“Be careful what you wish for!”, could be the headline for the case of Ahmed (rule 18; PTA; Family Court materials) Pakistan  UKUT 357 (IAC).
Haseeb Ahmed, a Pakistani citizen, was initially refused an application for leave to remain by the Secretary of State. He won his appeal at the First-tier Tribunal, but the Secretary of State was granted permission to appeal to the Upper Tribunal. Shortly before the date of the appeal hearing, Mr Ahmed’s solicitors wrote to the tribunal asking to withdraw the appeal, so that they could submit a new application for leave to remain for their client.
I do not blame the solicitors for the mistake, which I am sure many would make, but they simply had no appeal to withdraw, as the Secretary of State was the party who appealed.
Instead, the Upper Tribunal treated the request as meaning that Mr Ahmed was no longer going to defend his case and the Secretary of State’s case was unopposed. It then proceeded to rule in the Secretary of State’s favour, finding that the initial refusal of Mr Ahmed’s application for leave to remain was correct. Mr Ahmed was back to square one, but now with two negative decisions against him!
Thankfully in this case, Mr Ahmed went on to apply for permission to appeal to the Court of Appeal, which sent the decision back to the Upper Tribunal. This time, the Upper Tribunal ruled in Mr Ahmed’s favour, finding that the First-tier Tribunal’s decision had been correct. So things could have gone even worse for poor Mr Ahmed…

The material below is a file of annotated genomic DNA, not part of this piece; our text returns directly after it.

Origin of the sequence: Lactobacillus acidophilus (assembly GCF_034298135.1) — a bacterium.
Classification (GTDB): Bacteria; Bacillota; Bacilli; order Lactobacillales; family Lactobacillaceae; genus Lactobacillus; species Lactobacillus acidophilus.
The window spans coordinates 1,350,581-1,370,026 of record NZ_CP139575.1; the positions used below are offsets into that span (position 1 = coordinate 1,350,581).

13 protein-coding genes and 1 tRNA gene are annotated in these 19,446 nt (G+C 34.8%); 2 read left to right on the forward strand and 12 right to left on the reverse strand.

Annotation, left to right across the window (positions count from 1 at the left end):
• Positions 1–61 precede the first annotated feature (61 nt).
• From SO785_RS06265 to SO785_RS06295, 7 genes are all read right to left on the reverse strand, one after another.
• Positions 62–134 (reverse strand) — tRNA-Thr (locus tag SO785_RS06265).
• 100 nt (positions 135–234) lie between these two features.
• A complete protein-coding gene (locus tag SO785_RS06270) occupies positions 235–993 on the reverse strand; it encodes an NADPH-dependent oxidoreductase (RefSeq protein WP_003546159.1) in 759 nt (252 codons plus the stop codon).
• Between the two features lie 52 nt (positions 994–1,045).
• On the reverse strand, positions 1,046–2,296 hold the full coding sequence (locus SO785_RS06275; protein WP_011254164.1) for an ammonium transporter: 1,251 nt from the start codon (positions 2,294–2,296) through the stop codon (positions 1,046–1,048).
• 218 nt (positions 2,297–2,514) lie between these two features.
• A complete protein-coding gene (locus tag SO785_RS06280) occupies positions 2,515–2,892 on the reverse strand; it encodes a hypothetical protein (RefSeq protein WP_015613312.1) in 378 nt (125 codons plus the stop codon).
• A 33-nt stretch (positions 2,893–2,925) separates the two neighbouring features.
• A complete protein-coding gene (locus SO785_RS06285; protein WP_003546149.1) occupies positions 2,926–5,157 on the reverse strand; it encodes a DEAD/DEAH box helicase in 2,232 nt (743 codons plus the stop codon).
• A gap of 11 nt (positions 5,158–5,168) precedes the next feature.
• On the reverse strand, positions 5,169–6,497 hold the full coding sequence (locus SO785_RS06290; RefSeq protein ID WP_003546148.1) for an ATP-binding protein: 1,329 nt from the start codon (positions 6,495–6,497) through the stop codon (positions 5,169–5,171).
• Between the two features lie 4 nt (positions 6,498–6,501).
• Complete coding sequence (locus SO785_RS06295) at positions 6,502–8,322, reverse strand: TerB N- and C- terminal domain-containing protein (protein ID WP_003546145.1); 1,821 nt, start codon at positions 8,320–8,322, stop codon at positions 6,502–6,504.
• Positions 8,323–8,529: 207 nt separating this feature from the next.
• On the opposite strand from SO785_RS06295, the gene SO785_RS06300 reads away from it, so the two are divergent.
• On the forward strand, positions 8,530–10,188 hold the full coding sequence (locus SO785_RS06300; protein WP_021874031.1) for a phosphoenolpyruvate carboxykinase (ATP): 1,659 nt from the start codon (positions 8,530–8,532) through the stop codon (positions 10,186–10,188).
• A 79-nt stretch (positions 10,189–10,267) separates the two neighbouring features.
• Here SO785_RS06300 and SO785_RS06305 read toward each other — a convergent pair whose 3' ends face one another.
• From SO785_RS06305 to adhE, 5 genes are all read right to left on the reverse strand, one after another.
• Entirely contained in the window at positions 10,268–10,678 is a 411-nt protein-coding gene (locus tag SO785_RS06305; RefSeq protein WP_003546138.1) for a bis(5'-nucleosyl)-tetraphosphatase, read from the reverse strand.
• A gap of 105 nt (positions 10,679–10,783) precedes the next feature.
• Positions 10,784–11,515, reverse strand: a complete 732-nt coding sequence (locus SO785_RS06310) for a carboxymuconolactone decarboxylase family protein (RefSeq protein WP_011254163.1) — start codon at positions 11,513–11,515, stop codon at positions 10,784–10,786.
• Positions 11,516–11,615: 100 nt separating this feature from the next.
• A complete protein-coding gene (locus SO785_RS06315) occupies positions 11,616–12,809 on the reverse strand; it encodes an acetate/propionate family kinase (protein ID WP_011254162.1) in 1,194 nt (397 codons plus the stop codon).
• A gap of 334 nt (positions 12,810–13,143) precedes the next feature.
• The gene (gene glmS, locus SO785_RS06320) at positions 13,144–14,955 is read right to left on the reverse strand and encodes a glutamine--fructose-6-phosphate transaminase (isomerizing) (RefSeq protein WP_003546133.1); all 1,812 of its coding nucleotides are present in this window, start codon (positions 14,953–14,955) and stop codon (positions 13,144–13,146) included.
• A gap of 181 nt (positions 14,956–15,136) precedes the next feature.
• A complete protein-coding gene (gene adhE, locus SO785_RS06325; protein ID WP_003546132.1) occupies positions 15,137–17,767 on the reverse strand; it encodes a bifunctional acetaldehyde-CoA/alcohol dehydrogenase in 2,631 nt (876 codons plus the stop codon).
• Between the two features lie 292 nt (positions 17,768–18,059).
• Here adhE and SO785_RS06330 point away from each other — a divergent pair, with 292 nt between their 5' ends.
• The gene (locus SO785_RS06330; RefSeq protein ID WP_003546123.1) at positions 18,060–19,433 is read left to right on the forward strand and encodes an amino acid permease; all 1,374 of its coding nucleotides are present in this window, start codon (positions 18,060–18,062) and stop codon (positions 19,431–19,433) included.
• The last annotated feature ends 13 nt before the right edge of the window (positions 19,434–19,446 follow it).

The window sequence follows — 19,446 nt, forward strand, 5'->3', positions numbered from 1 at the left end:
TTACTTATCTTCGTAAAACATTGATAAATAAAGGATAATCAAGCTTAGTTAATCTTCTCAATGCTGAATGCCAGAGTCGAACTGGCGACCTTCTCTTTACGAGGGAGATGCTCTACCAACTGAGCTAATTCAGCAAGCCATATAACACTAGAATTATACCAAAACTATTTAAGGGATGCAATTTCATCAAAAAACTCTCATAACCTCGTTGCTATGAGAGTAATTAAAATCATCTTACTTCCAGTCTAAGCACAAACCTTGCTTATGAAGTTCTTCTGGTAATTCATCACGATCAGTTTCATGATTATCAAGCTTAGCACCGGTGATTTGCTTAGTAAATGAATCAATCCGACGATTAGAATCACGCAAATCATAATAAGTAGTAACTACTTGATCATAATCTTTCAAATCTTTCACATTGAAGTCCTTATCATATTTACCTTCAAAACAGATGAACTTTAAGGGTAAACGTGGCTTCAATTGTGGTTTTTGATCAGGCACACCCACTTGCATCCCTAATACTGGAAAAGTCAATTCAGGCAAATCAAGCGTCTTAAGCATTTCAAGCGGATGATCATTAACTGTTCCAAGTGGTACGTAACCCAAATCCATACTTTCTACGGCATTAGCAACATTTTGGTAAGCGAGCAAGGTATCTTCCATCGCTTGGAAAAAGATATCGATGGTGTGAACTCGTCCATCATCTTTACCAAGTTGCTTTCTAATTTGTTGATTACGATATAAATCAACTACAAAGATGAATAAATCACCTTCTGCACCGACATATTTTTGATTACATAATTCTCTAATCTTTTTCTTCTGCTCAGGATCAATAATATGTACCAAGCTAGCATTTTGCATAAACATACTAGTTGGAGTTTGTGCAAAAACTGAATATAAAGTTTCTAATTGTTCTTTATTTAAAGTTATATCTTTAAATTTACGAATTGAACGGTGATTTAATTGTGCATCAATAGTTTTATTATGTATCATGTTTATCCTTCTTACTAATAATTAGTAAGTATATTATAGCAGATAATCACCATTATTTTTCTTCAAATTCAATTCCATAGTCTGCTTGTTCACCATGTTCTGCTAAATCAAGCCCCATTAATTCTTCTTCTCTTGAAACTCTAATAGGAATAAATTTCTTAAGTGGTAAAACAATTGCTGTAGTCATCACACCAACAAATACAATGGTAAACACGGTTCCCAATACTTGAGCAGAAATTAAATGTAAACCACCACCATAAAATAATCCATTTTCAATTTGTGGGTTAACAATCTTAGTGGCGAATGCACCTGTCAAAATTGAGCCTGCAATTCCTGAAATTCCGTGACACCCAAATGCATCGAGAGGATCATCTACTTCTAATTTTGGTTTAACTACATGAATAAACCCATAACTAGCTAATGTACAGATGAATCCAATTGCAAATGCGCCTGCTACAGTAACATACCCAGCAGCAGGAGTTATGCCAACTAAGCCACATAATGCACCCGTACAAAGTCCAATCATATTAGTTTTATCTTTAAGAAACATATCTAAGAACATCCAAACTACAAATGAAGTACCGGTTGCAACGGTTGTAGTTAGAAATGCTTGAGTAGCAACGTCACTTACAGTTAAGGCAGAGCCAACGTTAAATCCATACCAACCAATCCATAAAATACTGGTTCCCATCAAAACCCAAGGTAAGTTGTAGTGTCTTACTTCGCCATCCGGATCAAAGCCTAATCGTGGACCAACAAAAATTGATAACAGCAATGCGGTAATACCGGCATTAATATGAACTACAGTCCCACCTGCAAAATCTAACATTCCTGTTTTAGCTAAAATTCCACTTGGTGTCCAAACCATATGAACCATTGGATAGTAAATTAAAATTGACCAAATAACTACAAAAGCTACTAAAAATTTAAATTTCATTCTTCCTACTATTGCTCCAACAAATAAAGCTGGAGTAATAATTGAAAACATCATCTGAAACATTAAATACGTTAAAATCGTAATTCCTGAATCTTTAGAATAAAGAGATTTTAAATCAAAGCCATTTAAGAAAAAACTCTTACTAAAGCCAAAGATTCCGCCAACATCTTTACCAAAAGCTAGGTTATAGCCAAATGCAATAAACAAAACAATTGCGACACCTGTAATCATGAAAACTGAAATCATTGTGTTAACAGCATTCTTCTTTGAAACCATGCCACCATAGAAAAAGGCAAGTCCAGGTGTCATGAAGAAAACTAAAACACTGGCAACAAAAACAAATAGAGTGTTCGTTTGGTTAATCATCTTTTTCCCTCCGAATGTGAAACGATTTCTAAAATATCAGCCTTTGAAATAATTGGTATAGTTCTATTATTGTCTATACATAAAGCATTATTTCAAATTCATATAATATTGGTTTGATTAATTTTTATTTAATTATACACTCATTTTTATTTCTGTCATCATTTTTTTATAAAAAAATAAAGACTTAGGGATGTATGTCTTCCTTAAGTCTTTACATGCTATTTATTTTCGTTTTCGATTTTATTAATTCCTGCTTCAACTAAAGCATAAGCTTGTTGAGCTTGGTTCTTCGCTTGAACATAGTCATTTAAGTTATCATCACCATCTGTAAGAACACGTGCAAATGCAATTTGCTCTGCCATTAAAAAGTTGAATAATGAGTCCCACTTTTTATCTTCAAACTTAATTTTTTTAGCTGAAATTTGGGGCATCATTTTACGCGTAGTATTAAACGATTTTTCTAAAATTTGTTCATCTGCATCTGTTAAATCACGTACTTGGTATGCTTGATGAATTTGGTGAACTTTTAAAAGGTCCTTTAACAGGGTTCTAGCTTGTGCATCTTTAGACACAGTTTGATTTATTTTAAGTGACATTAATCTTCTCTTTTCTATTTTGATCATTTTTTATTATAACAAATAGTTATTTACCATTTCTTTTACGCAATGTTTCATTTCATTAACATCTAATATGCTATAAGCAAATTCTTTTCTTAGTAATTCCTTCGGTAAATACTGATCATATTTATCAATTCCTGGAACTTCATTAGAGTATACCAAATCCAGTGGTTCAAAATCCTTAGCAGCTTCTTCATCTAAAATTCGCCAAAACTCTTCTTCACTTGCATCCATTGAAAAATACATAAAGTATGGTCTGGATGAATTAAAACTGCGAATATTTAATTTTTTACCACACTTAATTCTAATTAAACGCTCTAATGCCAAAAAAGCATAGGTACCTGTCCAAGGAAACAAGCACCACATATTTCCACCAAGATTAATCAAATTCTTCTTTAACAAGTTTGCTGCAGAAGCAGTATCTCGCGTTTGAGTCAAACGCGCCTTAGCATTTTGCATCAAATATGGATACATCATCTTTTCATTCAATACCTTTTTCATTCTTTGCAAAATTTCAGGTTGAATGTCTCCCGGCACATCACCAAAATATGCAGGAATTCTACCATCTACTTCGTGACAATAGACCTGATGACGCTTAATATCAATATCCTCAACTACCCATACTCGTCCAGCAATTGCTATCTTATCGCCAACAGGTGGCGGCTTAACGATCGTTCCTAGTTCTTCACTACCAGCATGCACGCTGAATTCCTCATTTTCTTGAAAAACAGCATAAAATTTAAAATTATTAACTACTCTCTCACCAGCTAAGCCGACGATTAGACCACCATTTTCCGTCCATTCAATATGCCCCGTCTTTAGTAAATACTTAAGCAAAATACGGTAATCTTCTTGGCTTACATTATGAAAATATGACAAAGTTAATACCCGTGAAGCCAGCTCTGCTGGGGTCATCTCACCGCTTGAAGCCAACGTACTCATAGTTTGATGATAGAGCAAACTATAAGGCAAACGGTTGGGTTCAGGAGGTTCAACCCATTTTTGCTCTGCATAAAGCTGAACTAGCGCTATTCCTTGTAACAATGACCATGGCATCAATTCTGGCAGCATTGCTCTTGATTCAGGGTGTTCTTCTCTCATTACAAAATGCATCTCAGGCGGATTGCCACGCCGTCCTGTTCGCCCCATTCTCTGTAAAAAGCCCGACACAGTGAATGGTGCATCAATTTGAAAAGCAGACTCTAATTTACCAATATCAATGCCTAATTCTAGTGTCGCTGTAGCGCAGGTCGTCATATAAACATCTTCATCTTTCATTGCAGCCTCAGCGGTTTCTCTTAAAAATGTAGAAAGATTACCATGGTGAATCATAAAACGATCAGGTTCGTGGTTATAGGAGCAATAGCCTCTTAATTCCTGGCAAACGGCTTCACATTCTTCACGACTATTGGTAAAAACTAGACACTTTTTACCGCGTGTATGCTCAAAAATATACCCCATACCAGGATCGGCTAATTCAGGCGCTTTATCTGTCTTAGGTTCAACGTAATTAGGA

A second procedural issue which arose in this case was about appeal deadlines. The Secretary of State applied for permission to appeal well out of time. This didn’t seem to have been picked up by anyone until the second Upper Tribunal hearing, when Mr Ahmed’s legal representatives tried to argue that the Secretary of State’s application could not be admitted on that basis.
The Upper Tribunal found, rather ironically, that it was too late to raise this issue. When a party wants to raise the issue of lateness, they should do it before the Upper Tribunal makes a substantive decision on whether or not the First-tier Tribunal erred in law.
Last but not least, the tribunal reminds us again of the danger of submitting family court documents without permission, as Rachel explained in detail in her recent post on the issue. In this case, the Upper Tribunal picked up that Mr Ahmed’s legal representatives did not have permission to disclose the documents and wrote to the Designated Family Judge to bring the matter to their attention. Mr Ahmed’s lawyers just need to hope they won’t be found in contempt of the Family Court.